Homicide Law Explained: What is Homicide?

Though the legal term “homicide” is used to define any killing of a person by another person, not all homicide law is created equal. While some homicides are considered legal, such as killing in the name of self defense or with justifiable cause by a police officer, other types of homicides like murder or manslaughter,  are unlawful crimes which are punishable by prison time and, in some cases, the death penalty. While unlawful homicide is always a serious offense, the severity of punishment by the offender is dependent upon a variety of factors, namely whether the offense falls closer to manslaughter or murder on the homicide law spectrum.

 

Murder Vs. Manslaughter- What’s the Difference?

When discussing homicide, some people use the terms “murder” and “manslaughter” interchangeably; however, this is not accurate. While both terms are used to define types of homicide, there is a distinct difference between manslaughter and murder. By explaining the various degrees of homicide from manslaughter to murder, it is possible to gauge where a particular homicide law case falls on the spectrum and predict the severity of punishment if the defendant is convicted.

Murder is defined under the common law as an intentional killing of another person that was not legally justified and committed with “malice aforethought.” This means that a person being tried for murder intended to kill the individual without justifiable cause. Malice aforethought can also apply if the killer intentionally inflicts bodily harm upon the victim, which ultimately results in death (for instance, if a person shoots another person in the leg and that person eventually dies in the hospital as a result of his gunshot wound). Additionally, malice aforethought can pertain to reckless behavior that shows extreme carelessness and disregard for life which results in the victim’s death (for example, a show of road rage that results in an ultimately fatal collision).

Further important distinctions apply within the contemporary statutes for murder, such as the difference between first- and second-degree murder. While rules vary slightly from state to state as to what constitutes a first-degree murder, common circumstances include deliberate, premeditated conduct, meaning the killer had time and forethought to plan the murder, and whether the killing occurs while a dangerous felony is being committed. The latter circumstance, sometimes referred to as “felony murder” would apply to a criminal who, in the midst of committing a felony, kills someone in the process. For example, if someone stole a car and then hit a pedestrian who was in his way during his getaway, this would be a felony murder, and likely qualify as a first-degree murder charges. Another circumstance which almost immediately classifies the killing as a first-degree murder is if the suspect used a bomb or other explosive device to intentionally kill another person or people.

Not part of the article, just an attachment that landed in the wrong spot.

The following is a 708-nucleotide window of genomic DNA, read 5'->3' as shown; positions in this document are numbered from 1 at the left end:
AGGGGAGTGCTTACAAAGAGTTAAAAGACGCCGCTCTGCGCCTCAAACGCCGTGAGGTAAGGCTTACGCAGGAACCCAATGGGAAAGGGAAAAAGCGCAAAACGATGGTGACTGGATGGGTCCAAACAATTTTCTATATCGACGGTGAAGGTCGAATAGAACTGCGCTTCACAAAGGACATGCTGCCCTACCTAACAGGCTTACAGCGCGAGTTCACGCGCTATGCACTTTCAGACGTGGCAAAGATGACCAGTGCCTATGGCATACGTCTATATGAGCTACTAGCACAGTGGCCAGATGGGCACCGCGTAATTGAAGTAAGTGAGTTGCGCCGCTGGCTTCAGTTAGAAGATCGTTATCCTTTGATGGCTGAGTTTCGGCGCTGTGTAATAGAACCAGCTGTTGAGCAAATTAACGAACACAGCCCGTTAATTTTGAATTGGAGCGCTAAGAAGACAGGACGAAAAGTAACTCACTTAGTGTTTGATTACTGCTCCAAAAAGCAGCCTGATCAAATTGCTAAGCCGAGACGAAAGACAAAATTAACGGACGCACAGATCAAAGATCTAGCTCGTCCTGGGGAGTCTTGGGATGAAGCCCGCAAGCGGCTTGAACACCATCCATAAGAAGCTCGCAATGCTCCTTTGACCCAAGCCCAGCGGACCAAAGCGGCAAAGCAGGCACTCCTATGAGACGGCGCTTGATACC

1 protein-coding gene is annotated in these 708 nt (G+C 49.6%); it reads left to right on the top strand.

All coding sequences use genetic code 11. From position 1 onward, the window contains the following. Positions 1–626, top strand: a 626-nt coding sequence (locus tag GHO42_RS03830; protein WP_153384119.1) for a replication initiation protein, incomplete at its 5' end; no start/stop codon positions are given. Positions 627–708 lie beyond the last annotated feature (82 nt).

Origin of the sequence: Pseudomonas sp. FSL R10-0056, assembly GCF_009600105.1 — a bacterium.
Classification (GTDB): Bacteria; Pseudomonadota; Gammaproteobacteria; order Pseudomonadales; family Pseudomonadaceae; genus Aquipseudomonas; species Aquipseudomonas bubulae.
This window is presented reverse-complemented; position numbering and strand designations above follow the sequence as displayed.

Other murder cases where premeditation is either absent or unable to be proven fall into the second-degree murder category. While still extremely serious and punishable by jail time, second-degree murder suspects are generally viewed as less dangerous than first-degree murder suspects. Many states have mandatory minimum jail sentences for murder, but the mandatory minimum for first-degree murder is almost always higher than it is for second-degree murder. Additionally, first-degree murder suspects may also be sentenced to the death penalty, depending on their individual state laws. In states that do not have a death penalty, suspects convicted of first-degree murder may end up with a sentence of life without parole, whereas second-degree murder convicts are usually sentenced to a term of a certain number of years, and nearly always are eligible for parole.

 

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Manslaughter, on the other hand, while still an unlawful killing, lacks the principle of malice aforethought. This means that a person being tried for manslaughter is believed to have acted without premeditation or intent. There are two main types of manslaughter: voluntary and involuntary. Voluntary manslaughter, also referred to as a “heat of passion” crime, is characterized by a person killing another person after becoming provoked under circumstances that could easily anger any rational person. For instance, if a person found out her spouse was having an affair and was provoked into a heat of passion that resulted in her killing the other woman, this would be an example of voluntary manslaughter.

Involuntary manslaughter, on the other hand, refers to a homicide that has been caused unintentionally by reckless or negligent behavior. For example, if a person accidentally knocks a heavy lead vase off a windowsill right as a person is walking underneath the window, this could be considered involuntary manslaughter. Due to the accidental nature of the homicide, involuntary manslaughter is often not punished as severely as other forms of homicide; however, your attorney will have to prove beyond reasonable doubt that the killing was, in fact, unintentional and without malice or provocation.

 

If you require further explanation of homicide or to schedule an initial consultation with the experienced criminal attorneys at Rodriguez Interiano Hanson & Rodgers, contact us at 509-783-5551. We work with clients in and around Kennewick, WA to provide the best legal counsel and representation for the best possible outcome to your case. Click here to contact us today!


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